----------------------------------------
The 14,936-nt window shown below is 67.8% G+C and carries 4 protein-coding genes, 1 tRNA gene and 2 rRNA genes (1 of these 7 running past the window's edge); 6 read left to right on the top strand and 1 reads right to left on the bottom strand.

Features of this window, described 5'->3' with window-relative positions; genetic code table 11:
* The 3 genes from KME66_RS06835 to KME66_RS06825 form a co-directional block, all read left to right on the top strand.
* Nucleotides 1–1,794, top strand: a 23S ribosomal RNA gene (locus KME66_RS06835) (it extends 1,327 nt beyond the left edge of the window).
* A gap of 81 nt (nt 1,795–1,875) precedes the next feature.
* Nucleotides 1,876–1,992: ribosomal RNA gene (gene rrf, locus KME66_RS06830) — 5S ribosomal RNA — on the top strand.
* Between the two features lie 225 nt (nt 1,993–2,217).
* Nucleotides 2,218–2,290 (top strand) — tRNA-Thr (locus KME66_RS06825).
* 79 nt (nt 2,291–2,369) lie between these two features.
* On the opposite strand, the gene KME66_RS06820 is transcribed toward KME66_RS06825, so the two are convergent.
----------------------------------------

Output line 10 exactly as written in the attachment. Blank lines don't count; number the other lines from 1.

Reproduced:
* On the opposite strand, the gene KME66_RS06820 is transcribed toward KME66_RS06825, so the two are convergent.